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Federal indictment filed against Matthew Neumann, brother after conviction in employees’ deaths

MILWAUKEE — A federal indictment was filed against Matthew Neumann and his brother, Donald, on Tuesday, Dec. 10 — four days after a Milwaukee County jury convicted Matthew Neumann in connection with the deaths of two of his employees, Robert Hajduk and Richard Conklin.

The indictment charges Matthew and Donald Neumann with two counts — maliciously damaging and destroying by fire a Ford F-250 which was used in an activity affecting interstate commerce, knowingly and intentionally conspiring with each other to maliciously damage and destroy by fire a vehicle used in an activity affecting interstate commerce. Donald Neumann was charged with causing firearms to be transferred to Matthew Neumann knowing that he had previously been convicted of misdemeanor domestic violence.

Matthew Neumann

Matthew Neumann

The indictment lists 63 firearms, including pistols, rifles, and shotguns.

Neumann, 44, was on trial for two counts of first-degree reckless homicide and two counts of hiding a corpse. Prosecutors said in January, two of Neumann’s employees at Spot Free Cleaning, Robert Hajduk and Richard Conklin, went missing. Days later, investigators say two bodies were found in a burn pit on a property leased by Neumann in East Troy.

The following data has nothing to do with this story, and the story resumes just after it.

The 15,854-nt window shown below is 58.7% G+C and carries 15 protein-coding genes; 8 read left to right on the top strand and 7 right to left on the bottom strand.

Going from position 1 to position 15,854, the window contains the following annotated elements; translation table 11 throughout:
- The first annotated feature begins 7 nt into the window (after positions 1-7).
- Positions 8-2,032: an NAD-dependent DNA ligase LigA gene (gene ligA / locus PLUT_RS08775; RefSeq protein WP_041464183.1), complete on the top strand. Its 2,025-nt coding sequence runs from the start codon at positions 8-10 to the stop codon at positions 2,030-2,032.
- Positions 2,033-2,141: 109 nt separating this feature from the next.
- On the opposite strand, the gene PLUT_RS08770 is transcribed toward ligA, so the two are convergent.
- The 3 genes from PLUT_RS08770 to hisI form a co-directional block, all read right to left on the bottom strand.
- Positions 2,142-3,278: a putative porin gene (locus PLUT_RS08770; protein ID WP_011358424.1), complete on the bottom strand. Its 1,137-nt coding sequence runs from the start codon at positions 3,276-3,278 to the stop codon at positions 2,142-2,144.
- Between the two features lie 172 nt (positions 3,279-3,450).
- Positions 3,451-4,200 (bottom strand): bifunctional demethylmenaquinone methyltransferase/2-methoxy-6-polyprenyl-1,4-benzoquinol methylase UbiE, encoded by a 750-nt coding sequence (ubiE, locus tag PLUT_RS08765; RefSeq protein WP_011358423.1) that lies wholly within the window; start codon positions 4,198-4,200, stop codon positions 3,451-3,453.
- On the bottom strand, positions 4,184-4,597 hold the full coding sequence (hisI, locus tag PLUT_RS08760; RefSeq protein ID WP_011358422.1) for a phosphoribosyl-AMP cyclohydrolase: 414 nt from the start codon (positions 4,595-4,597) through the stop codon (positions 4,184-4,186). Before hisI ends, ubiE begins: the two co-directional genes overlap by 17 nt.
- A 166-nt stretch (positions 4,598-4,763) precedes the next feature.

“Both of them are found laying next to each other in that pit in Walworth — a pit on the defendant’s leased property,” said Michael Schindhelm, prosecutor.

Arson near 8th and Rogers in Milwaukee -- linked to Matthew Neumann

Arson near 8th and Rogers in Milwaukee — linked to Matthew Neumann

The prosecution offered little in the way of motive, but plenty of explosive testimony in the week-long trial.

Neumann’s wife and daughter were called as witnesses for the state. Portions of recorded interviews Neumann did with police were also submitted into evidence.

No murder weapon was presented to the jury — and prosecutors even changed the location of where the murders happened in court records on the last day of the trial. Still, DNA and cellphone records helped seal the case — including video of Neumann walking by his torched truck — and receipts showing he purchased lighter fluid and charcoal used in the burn pit where the bodies were discovered.

Matthew Neumann

Milwaukee police on Jan. 2 found the burning truck near 8th and Rogers — registered to Neumann with blood, a bullet fragment, and a bullet hole.

Before the verdict was issued, the judge told the court the jury had asked to review cellphone maps and DNA reports.

Neumann will be sentenced in the state case on Jan. 31.

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